State and trait symptoms of social anxiety and smoking to cope as risk-factors for smoking maintenance and relapse
Watson, Noreen L.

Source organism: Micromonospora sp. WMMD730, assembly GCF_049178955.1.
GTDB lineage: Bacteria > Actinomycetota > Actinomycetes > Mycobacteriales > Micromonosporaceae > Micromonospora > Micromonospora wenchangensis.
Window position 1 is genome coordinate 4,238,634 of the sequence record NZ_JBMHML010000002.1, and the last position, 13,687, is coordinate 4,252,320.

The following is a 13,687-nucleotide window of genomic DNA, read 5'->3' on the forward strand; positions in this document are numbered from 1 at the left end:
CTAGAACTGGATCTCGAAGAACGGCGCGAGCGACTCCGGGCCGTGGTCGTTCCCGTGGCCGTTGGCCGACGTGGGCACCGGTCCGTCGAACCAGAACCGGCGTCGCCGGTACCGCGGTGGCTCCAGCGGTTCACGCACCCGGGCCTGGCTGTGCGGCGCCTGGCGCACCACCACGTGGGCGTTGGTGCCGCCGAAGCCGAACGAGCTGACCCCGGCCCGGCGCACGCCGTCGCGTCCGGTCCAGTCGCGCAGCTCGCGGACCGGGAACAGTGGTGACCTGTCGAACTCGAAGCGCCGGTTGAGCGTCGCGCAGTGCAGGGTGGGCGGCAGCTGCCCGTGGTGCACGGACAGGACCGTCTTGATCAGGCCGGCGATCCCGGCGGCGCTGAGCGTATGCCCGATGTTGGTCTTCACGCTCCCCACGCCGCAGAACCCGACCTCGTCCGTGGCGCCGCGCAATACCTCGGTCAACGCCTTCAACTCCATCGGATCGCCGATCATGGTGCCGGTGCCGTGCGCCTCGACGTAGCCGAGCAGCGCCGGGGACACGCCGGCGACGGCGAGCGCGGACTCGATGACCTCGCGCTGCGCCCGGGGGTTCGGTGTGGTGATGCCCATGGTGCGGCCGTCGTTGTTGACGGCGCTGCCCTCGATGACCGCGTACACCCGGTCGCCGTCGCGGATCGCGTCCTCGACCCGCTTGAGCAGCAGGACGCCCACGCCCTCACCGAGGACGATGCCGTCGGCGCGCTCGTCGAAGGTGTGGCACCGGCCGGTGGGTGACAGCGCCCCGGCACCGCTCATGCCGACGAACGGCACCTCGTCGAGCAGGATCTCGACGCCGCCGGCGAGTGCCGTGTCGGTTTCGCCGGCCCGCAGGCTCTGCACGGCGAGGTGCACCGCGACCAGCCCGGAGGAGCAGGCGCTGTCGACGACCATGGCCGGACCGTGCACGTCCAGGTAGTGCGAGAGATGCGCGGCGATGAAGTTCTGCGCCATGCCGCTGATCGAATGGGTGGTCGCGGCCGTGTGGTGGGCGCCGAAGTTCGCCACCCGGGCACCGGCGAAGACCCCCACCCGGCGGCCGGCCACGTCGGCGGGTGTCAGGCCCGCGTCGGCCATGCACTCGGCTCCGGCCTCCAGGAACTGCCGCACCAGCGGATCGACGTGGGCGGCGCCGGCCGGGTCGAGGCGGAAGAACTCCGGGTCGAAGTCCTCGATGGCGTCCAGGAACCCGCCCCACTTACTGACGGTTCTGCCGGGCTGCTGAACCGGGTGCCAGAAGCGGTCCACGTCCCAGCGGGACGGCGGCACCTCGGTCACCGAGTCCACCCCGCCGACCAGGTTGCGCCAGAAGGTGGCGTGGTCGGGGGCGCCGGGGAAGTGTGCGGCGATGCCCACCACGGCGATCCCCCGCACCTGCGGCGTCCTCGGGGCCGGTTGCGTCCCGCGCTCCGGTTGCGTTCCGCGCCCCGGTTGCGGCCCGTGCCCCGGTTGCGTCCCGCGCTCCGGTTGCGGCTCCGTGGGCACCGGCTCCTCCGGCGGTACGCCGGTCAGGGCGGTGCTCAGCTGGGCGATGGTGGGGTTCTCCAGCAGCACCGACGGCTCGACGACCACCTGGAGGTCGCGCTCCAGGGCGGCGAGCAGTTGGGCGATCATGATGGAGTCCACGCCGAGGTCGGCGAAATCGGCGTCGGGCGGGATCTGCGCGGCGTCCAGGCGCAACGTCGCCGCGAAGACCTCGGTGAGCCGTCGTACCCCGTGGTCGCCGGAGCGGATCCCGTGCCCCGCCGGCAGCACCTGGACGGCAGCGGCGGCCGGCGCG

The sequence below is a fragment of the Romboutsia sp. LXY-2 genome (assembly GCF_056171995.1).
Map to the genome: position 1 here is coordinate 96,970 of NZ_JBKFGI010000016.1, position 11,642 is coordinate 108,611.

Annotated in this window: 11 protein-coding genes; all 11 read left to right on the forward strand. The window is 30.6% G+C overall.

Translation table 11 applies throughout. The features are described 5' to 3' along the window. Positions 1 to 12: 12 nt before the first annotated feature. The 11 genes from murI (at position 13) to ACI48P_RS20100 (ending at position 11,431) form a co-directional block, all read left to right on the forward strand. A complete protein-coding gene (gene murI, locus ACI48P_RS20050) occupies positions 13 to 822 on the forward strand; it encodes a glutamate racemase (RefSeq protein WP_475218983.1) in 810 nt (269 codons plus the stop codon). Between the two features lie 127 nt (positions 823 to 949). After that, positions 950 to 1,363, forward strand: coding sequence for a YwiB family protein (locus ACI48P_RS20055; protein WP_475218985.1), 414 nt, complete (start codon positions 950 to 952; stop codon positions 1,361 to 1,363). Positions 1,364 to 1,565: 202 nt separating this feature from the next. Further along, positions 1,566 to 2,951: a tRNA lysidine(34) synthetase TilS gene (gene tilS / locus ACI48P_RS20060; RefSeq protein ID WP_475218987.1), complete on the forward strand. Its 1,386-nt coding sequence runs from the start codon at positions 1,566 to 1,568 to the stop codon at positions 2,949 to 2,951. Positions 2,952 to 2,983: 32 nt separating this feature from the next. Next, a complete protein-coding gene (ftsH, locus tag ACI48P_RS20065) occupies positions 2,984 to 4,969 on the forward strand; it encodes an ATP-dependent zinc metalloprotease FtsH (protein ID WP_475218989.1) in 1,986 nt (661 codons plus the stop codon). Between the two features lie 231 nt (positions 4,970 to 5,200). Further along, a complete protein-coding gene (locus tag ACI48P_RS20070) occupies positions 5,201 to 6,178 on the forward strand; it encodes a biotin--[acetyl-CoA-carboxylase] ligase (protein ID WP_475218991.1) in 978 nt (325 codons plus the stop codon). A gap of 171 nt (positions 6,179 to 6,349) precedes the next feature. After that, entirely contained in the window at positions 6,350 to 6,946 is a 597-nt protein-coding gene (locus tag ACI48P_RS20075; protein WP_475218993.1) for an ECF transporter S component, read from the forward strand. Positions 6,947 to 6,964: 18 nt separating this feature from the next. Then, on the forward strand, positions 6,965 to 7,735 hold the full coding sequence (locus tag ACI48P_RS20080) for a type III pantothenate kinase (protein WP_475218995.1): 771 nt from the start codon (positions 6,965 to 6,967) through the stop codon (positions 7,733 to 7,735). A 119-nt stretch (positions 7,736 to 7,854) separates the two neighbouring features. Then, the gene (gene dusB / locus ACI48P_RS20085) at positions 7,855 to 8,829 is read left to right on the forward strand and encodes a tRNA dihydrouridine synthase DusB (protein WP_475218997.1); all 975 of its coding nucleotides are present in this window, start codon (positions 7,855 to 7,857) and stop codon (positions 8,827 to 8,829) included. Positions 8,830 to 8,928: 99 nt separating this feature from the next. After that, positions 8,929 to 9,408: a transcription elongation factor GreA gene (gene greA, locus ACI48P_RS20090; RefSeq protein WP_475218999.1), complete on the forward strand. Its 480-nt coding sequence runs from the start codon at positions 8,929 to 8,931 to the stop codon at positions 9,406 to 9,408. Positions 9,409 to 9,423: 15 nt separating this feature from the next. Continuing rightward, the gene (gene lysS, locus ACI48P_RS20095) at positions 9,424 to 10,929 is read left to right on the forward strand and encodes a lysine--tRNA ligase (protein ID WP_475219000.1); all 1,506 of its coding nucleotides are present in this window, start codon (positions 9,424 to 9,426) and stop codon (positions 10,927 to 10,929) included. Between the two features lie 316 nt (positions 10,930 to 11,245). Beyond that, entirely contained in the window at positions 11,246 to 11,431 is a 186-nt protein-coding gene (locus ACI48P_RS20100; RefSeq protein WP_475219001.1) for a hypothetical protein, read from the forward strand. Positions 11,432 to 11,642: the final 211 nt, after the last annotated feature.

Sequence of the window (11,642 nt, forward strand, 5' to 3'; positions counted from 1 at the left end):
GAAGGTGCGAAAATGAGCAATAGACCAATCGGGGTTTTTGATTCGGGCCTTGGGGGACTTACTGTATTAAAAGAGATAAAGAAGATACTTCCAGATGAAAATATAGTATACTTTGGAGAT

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Previous research indicates that symptoms of social anxiety, at clinical and sub-threshold levels, are risk factors for the onset, maintenance, and relapse of smoking behaviors. However, the mechanisms by which these relationships occur are largely unknown. Therefore, the present study sought to gain a better understanding of these relationships by examining symptoms of social anxiety and smoking to cope as risk-factors for the maintenance of smoking behaviors. Under conditions of abstinence, this study examined the effects of state and trait levels of social anxiety and smoking to cope (STC) on cigarette craving in response to a social stressor. Subsequent smoking behaviors were assessed as well. Participants (N = 49) were daily smokers (i.e., smoke ≥ 5 cigarettes per day and have an expired air carbon monoxide reading of ≥ 7 parts per million) between the ages of 18 and 30. Data were analyzed via multilevel modeling or multiple linear regression where appropriate. Consistent with hypotheses, trait levels of social anxiety, smoking to cope, and state social anxiety significantly predicted cigarette craving in response to the social stressor task. Contrary to expectations, however, none of the hypothesized variables (state and trait social anxiety, smoking to cope, cigarette craving) predicted smoking latency. Overall, these findings suggest that individuals with higher levels of social anxiety and STC may be at risk for continued smoking and relapse because of the intensity of cigarette cravings they experience during social situations. The theoretical and clinical implications of these findings are also discussed.